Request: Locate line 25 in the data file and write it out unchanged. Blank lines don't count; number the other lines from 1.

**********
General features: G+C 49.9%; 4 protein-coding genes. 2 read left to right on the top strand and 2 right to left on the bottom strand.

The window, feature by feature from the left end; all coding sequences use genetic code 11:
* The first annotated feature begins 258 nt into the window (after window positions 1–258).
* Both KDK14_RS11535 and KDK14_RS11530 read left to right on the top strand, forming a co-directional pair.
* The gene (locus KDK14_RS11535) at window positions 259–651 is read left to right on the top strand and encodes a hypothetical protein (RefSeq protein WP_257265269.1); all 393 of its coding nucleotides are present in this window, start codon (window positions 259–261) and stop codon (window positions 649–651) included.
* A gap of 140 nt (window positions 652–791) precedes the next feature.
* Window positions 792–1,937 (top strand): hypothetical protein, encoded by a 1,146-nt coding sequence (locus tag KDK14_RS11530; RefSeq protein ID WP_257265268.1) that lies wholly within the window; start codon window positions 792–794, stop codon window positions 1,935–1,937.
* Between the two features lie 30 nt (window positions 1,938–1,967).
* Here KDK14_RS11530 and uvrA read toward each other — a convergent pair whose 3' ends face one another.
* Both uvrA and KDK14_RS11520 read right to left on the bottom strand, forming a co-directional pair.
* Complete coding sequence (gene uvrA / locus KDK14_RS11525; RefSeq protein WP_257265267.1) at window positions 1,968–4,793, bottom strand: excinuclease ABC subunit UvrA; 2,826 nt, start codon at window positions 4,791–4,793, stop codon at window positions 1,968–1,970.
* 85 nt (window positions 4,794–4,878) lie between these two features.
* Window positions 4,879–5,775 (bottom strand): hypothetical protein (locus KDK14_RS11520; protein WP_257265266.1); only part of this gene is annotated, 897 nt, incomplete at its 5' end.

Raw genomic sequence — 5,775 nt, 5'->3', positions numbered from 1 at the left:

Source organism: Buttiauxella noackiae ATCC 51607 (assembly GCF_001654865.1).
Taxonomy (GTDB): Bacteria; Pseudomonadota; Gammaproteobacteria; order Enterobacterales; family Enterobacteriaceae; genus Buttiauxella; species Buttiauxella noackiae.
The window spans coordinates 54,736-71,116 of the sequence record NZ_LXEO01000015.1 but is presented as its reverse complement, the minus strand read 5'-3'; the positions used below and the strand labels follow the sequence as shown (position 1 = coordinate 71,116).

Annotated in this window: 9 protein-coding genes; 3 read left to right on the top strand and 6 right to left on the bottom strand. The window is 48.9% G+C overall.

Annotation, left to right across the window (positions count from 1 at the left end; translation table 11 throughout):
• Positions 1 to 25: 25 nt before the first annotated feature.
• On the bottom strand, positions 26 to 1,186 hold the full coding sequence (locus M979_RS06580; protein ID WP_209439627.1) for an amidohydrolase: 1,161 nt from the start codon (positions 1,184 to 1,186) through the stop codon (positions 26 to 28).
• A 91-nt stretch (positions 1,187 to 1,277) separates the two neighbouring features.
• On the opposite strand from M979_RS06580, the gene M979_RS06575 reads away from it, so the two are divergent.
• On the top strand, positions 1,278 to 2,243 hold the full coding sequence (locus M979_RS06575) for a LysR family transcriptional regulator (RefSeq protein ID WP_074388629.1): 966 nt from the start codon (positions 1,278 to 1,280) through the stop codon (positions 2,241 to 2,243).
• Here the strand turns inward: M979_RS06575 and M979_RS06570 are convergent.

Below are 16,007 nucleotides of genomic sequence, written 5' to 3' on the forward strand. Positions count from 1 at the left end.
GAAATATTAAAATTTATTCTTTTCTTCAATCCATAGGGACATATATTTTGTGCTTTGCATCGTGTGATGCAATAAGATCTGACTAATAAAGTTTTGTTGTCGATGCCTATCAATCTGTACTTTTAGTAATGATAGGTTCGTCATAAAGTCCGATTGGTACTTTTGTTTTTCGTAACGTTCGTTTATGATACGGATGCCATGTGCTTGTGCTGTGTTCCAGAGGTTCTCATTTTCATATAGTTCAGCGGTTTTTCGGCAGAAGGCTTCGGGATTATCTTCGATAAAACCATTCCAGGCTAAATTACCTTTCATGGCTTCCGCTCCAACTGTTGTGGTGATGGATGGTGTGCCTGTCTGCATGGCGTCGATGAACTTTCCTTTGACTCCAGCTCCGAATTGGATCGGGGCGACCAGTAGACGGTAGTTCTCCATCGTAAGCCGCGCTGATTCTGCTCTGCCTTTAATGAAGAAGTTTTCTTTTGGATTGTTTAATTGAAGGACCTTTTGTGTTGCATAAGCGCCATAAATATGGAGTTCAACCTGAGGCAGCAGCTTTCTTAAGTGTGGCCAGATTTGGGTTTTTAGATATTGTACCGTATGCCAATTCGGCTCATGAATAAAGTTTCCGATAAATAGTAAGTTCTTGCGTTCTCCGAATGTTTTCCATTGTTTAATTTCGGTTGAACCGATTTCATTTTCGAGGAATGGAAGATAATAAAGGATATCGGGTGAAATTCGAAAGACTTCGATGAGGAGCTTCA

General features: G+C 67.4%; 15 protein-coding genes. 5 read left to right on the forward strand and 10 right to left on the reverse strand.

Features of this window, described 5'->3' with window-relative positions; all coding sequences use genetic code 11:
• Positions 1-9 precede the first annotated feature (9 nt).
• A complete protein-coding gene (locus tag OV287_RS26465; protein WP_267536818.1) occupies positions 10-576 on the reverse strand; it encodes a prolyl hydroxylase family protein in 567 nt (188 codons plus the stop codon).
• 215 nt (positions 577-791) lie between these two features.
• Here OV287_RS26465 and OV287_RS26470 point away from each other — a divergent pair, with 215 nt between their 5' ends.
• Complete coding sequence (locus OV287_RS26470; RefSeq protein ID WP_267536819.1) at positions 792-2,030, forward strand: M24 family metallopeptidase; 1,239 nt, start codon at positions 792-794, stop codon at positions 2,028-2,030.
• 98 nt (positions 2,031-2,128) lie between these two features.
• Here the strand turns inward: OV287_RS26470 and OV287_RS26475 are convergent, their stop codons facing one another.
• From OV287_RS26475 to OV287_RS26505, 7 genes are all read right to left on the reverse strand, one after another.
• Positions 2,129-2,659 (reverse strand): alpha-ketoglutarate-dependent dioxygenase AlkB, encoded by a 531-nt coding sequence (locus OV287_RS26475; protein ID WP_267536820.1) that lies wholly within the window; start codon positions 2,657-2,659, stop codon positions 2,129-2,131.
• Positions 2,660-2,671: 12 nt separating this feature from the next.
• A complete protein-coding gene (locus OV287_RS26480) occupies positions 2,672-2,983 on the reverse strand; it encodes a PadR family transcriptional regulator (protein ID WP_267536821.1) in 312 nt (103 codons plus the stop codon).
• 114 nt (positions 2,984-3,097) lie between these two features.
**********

• Here the strand turns inward: M979_RS06575 and M979_RS06570 are convergent.